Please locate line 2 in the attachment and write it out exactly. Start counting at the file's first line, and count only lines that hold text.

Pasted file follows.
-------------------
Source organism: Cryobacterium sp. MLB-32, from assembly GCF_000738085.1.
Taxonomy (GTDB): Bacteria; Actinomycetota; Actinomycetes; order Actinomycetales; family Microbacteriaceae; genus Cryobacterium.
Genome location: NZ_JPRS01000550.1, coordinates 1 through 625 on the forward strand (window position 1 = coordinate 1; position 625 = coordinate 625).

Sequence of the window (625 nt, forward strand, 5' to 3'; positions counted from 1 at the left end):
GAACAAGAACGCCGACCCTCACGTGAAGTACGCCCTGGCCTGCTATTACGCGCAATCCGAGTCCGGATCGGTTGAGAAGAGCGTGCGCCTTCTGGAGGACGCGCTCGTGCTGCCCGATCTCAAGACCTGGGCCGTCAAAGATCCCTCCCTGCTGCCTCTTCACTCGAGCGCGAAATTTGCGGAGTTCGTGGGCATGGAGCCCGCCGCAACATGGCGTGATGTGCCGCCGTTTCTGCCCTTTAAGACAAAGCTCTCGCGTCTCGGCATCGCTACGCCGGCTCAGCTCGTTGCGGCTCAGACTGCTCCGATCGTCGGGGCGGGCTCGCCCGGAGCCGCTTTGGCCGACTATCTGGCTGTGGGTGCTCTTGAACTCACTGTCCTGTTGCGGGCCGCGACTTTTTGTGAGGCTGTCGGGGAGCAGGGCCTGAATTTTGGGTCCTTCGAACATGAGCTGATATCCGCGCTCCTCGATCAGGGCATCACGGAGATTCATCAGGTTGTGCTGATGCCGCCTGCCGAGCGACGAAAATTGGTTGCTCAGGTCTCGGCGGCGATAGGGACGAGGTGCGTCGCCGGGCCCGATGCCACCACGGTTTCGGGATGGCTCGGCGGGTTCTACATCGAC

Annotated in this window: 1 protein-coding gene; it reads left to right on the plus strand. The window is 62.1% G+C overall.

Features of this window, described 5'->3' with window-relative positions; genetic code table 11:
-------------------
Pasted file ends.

Taxonomy (GTDB): Bacteria; Actinomycetota; Actinomycetes; order Actinomycetales; family Microbacteriaceae; genus Cryobacterium.